The Status of WTO Rules in U.S. Law



John J. Barceló III | Cornell Law Faculty Publications

This essay takes up both the direct and the indirect effect of WTO law within the U.S. legal system. It also attempts to explain the relative absence of such effects—that is, the weak status of WTO law within the U.S. legal system–from a political economic perspective. Finally it considers the prospects for including direct or indirect effect for WTO law in a future multilateral agreement.

The force of WTO rules within any country’s domestic law depends on several concepts, the most basic of which are direct effect and supremacy. The question of supremacy arises only if the rules at issue first have direct effect. For convenience and simplicity I will discuss direct effect as a single concept—meaning that for WTO rules to have direct effect a private person must have standing in a domestic court to base a legal claim directly on a WTO provision as a rule of decision.

In the United States even when an international agreement has direct effect it never has supremacy. A subsequent federal statute always overrides a prior self-executing (having direct effect) international agreement. The only way a form of supremacy could be given to an international agreement in the United States would be through a statute similar to the 1972 European Communities Act or the 1998 Human Rights Act, both in the United Kingdom. These acts rely essentially on an instruction to courts to interpret subsequent statutes as subordinate to European Community law and the European Human Rights Convention, respectively, unless the subsequent statute is explicit about its intent to contravene the relevant treaty. In today’s world it is unimaginable that any such act concerning WTO law could be enacted in the United States. Thus for all practical purposes, WTO supremacy is excluded as an option for the U.S. legal system.

Several further distinctions will arise in the body of this essay. Direct effect could attach either to the WTO agreements themselves or to WTO Panel and Appellate Body rulings, or to both. As we will see, it attaches to neither, but the analytical distinction is important. Finally, even when an agreement does not have direct effect in U.S. law, it may be given indirect effect, by which I mean that it can be used as a controlling source for interpreting ambiguous domestic statutes. Once again the possibility arises of indirect effect attaching either to the WTO agreements themselves or to Panel and Appellate Body rulings, or to both. As we will see, it seems to attach to neither in the United States—or at least it does not do so in more than a highly qualified or muted sense concerning the WTO agreements and not at all, concerning dispute settlement rulings.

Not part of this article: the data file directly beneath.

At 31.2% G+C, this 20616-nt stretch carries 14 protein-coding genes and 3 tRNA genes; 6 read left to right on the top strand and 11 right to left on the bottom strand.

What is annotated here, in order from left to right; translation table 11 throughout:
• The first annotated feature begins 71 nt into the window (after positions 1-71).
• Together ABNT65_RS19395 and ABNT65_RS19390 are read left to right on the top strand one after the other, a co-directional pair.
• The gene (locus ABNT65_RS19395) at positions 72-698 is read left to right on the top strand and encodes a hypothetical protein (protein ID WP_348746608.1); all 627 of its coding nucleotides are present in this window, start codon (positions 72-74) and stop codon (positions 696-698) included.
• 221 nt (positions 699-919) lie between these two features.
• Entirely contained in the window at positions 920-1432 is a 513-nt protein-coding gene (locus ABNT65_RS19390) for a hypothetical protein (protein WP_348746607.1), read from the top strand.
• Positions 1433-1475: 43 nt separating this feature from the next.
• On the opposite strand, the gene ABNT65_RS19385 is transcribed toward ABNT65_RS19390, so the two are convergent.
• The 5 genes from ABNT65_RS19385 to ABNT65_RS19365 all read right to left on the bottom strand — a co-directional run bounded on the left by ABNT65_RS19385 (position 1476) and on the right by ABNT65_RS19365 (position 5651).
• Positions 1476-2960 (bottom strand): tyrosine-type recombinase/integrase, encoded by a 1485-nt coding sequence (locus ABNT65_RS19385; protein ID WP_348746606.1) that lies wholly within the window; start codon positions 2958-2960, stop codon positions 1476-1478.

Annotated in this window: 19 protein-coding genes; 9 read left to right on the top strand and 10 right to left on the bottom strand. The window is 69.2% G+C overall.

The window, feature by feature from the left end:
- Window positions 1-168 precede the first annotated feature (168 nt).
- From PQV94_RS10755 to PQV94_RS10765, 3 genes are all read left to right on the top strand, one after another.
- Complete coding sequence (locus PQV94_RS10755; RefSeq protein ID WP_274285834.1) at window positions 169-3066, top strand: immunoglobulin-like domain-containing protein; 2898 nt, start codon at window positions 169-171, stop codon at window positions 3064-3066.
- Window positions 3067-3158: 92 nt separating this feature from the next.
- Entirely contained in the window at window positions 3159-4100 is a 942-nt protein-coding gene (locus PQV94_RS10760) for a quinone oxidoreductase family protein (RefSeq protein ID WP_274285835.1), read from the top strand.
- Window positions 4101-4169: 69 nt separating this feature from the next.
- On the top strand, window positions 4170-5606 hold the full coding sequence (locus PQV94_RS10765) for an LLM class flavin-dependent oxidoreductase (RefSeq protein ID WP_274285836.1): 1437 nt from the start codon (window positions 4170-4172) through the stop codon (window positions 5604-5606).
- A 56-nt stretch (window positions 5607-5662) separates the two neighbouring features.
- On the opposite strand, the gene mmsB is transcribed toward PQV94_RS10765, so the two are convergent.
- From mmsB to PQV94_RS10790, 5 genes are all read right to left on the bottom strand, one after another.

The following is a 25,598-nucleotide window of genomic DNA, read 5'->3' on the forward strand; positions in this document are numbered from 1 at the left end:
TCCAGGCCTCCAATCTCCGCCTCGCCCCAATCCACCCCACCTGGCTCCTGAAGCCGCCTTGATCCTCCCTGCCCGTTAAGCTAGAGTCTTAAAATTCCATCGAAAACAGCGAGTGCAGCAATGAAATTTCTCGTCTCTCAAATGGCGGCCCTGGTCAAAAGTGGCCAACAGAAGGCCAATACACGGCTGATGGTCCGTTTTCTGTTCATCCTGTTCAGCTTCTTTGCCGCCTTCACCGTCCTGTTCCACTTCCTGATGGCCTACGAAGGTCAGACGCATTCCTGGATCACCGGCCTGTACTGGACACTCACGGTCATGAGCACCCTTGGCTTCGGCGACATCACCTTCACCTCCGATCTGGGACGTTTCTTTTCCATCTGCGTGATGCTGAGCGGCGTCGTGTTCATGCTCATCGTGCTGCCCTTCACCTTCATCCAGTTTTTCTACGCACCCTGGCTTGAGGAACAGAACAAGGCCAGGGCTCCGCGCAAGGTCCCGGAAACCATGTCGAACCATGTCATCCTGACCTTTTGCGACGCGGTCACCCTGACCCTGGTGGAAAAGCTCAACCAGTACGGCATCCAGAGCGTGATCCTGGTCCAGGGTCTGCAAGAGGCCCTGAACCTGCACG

The essay is divided into three fundamental parts. First it describes the current status of WTO law within the U.S. legal system, a status of almost fire-wall-like separation between the international and domestic spheres. Second it asks why this state of affairs exists, and seeks answers in political economy and public-choice theory. Finally it asks whether in the future WTO law is likely to be given more recognition within the domestic legal systems of the United States and other member states.

One further introductory comment is in order. Merely asking these kinds of questions suggests a predisposition in favor of direct effect for the WTO. I have tried to resist that orientation by taking a positive analytical, rather than normative approach. It is certainly true, however, that all the essays in this symposium collection presuppose the value of the WTO and ask how it can more effectively propel its members into a more open, integrated, and harmonious world trading system, the vision that inspired Cordell Hull decades ago to support reciprocal trade agreements and the ITO/GATT system.

It is also true that many writers have argued for WTO direct effect in pursuit of that goal. Writing in the mid-1980’s, for example, Jan Tumlir argued that leading countries should agree to entrench in domestic law the principle of non-discrimination in trade policy, raising it to a level parallel to the civil rights notion of equality before the law. He understood that that idea “conflicts with political instincts and habits of thought formed over very long periods of time.” Still he seemed to hope for a breakthrough that would deputize private legal action to advance the cause of liberal trade.

Experience in European Community law with the transformative consequences of direct effect ushered in by the pathbreaking Van Gend & Loos decision also encourages the thought that similar effects should be possible within the WTO system. But the allure of the parallels can be misleading, as deeper study of the two systems suggests. I will return to this point later in the essay.

The Status of WTO Rules in U.S. Law

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